Dr. Juliane Kaminski of the University’s Dog Cognition Centre proved that the facial expressions dogs make are not a result of their emotions, but rather are a purposeful act to communicate. Her research also showed that dogs make more facial expressions when people are looking at them, further illustrating that dogs specifically use facial expressions to communicate to people. This finding further shows us that dogs make choices and decisions to purposely try to communicate with people.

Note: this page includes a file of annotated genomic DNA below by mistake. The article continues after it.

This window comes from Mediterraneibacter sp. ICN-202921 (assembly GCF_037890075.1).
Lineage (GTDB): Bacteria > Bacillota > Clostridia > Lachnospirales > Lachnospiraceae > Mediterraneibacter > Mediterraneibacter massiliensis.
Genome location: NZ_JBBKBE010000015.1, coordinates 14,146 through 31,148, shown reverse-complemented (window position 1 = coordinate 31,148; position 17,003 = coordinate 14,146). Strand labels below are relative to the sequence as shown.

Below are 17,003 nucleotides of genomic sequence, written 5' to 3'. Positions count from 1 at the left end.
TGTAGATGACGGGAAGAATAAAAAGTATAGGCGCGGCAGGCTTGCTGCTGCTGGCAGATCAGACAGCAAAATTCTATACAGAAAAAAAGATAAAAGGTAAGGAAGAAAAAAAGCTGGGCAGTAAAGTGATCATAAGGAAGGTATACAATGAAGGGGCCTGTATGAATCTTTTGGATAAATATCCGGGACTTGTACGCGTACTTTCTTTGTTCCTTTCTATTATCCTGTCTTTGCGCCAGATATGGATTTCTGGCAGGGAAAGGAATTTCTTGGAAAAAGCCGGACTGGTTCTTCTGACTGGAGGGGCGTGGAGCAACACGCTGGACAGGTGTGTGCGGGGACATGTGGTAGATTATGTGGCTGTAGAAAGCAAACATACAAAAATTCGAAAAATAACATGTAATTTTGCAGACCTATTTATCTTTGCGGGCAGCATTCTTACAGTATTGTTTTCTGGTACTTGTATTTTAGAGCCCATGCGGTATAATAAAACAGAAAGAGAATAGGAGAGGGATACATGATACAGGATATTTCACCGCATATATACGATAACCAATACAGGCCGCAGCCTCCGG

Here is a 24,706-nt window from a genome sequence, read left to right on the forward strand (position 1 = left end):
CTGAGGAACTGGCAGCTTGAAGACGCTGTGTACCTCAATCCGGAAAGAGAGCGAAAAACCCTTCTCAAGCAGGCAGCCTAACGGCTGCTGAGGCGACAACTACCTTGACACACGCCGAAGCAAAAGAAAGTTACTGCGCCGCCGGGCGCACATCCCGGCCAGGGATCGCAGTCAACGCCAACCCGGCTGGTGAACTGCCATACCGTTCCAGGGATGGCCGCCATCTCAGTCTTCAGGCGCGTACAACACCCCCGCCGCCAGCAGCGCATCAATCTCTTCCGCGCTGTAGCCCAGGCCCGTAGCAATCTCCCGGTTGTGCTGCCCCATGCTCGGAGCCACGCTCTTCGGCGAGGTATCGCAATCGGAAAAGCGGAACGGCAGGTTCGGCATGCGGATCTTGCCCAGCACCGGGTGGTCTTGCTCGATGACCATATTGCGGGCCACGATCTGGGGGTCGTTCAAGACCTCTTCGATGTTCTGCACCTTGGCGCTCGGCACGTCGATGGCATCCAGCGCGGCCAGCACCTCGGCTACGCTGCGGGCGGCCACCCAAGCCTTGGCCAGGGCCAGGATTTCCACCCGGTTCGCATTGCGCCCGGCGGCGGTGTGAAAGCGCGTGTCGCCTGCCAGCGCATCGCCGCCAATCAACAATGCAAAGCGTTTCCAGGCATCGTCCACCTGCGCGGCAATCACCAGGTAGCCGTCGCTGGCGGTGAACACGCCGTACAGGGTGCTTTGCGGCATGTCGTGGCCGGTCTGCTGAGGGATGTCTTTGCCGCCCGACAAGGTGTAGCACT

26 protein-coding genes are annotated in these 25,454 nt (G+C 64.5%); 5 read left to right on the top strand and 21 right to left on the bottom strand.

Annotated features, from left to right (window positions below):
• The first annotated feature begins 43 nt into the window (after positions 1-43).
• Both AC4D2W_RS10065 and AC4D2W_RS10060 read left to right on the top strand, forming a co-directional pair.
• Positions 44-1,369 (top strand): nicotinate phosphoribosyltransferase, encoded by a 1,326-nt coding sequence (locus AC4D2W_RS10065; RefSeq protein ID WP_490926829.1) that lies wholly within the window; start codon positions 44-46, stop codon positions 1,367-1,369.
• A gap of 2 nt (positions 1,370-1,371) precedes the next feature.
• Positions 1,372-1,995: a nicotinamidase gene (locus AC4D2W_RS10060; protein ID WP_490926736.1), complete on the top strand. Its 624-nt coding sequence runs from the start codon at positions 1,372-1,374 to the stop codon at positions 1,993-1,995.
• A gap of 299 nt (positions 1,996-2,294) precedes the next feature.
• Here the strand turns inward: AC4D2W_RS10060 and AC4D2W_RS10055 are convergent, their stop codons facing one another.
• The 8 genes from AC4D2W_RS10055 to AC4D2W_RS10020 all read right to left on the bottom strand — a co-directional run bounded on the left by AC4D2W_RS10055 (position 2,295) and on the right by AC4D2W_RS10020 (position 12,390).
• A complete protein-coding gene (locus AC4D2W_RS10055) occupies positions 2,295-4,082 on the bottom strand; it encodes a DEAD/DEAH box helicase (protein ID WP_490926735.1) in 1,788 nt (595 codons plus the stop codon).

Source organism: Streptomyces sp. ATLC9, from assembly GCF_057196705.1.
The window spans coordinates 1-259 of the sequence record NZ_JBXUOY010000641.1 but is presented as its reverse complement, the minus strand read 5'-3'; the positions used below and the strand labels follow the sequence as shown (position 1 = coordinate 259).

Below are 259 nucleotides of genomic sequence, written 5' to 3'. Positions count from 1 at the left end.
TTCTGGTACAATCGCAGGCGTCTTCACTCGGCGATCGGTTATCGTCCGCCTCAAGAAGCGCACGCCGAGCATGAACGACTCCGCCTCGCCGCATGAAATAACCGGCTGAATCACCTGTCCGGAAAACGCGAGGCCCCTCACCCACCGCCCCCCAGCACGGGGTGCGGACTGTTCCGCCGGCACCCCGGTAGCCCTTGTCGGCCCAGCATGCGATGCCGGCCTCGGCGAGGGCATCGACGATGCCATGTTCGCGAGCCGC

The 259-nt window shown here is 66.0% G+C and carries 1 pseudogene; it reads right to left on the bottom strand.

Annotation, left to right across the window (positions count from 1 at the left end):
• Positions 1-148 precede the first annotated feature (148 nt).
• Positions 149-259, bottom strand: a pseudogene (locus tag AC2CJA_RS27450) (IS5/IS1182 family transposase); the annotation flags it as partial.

One of the most common facial expressions that dogs made was to raise their brow. This facial expression often makes people feel that the dog is sad and is often referred to as the puppy dog look.
Of course, it must be understood that dogs use a whole realm of body language to communicate, not just their facial expressions. Keep in mind that dogs who have excessive facial hair may make it difficult, if not impossible for people to see the raised brow.